A press conference to celebrate bike racing in bike-unfriendly Beverly Hills

A high-end location for a bike race — or a press conference for one.

Maybe it wouldn’t seem as strange to anyone outside the L.A. area.

Yet somehow, I found myself on a sunny SoCal morning in the biking black hole of Beverly Hills, listening to some of this country’s best pro cyclists describe the city’s Tiffanyed streets as the ideal starting point for the final stage of the Amgen Tour of California.

Yes, that Beverly Hills, with not one inch of bike lane within its jewel encrusted borders.

The day's guest stars make their way one very short block up Rodeo Drive.

The Bulgari burgh where West Hollywood and Los Angeles bikeways roll within blocks of its city limits. Then stop almost without warning, leaving riders to fight for road space with Ferraris, Bentleys and massive high-end SUVs of every make and measure.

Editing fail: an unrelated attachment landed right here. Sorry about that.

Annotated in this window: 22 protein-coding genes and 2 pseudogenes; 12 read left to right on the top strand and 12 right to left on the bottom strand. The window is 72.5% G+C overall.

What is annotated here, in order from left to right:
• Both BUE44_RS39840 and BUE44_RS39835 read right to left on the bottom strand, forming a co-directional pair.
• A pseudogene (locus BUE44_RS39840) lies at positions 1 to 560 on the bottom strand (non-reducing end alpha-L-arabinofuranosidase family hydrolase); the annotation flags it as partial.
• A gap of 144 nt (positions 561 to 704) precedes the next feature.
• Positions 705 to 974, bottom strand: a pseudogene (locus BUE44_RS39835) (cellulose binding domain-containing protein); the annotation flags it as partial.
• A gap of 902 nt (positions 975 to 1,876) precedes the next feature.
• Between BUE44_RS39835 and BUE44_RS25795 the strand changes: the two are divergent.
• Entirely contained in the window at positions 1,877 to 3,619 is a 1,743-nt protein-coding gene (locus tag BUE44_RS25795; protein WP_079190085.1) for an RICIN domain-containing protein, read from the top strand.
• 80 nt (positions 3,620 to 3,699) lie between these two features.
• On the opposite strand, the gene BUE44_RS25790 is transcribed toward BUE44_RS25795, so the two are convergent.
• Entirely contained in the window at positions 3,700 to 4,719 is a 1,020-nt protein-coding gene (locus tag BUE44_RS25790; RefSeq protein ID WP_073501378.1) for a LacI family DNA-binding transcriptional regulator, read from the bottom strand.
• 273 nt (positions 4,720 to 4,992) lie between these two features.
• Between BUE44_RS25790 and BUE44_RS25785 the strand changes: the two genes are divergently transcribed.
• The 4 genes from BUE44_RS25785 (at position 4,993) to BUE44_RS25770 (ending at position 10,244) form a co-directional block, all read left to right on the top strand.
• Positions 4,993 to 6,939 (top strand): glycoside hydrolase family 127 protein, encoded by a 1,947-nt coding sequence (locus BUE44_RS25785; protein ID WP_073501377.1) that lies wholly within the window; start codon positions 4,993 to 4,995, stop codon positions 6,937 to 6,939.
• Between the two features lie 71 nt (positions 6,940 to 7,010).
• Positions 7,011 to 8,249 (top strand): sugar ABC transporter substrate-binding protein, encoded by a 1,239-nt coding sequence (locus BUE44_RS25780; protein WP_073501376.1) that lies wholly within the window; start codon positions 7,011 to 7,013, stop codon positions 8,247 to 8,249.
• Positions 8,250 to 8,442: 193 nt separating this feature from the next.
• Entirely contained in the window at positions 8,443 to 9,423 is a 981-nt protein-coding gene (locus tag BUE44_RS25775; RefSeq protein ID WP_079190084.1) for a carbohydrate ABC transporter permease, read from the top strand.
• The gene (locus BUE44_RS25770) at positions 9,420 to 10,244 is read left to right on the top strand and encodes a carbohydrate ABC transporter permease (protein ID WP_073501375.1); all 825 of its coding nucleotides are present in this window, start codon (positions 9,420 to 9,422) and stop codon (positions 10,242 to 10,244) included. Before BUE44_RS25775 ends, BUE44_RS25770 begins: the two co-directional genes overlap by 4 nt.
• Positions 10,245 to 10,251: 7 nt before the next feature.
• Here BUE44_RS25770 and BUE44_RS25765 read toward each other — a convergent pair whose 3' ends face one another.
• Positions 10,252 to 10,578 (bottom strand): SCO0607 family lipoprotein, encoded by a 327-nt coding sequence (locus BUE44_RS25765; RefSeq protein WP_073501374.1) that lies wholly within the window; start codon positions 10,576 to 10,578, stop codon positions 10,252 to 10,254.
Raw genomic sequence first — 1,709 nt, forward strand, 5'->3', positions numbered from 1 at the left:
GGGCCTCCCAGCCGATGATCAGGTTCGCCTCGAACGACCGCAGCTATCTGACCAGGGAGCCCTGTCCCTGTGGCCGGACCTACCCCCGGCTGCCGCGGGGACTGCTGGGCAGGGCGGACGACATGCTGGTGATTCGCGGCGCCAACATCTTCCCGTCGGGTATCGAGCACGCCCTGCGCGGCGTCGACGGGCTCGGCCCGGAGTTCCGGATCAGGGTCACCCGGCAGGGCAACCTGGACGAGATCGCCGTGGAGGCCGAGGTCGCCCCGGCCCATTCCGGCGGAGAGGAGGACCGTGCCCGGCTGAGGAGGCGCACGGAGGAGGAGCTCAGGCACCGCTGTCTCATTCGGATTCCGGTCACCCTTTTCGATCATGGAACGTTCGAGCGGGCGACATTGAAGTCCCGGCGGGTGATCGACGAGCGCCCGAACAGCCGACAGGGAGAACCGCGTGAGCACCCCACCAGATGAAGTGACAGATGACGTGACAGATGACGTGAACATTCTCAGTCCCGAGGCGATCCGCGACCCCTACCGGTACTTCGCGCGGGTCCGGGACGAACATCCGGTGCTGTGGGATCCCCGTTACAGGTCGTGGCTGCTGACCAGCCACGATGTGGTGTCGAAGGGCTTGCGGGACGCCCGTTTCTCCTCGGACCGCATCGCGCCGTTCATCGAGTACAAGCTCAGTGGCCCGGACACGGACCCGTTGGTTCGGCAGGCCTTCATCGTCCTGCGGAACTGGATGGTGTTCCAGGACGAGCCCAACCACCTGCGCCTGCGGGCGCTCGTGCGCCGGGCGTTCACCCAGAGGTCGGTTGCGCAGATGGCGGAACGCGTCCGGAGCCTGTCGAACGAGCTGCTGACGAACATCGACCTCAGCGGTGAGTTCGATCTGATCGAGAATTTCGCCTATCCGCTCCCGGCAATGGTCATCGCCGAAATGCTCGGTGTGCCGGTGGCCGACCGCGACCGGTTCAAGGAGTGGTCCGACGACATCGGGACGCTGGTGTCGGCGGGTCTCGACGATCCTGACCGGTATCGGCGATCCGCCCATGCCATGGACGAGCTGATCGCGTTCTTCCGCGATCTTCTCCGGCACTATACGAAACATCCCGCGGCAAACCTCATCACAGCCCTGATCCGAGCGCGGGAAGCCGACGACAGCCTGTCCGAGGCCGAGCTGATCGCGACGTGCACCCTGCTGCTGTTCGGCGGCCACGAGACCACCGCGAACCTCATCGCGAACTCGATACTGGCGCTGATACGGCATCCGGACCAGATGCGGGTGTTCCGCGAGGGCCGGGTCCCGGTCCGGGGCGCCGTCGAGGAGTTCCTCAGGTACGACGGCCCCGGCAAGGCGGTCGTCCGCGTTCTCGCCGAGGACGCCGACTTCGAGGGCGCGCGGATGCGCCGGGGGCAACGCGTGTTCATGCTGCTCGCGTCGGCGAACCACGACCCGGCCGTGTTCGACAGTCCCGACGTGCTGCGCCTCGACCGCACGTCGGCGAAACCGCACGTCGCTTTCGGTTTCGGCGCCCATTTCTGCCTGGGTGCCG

Not to mention the midrange rentals of countless tourists, and low-end rides of locals just passing through.

A city that hasn’t updated its bike plan since the 1970s. And even then, proposed routing riders through the alleys of the Golden Triangle to keep us from impeding the progress of their many impatient drivers.

To their credit, Beverly Hills has formed an ad hoc committee to finally update that plan. Yet seem to be throwing up so many roadblocks and limitations that the final result is almost guaranteed to fail.

City Manager Jeff Kolin, Tom Danielson, defending champ Chris Horner, David Zabriskie, Patrick Dempsey and some guy with a camera.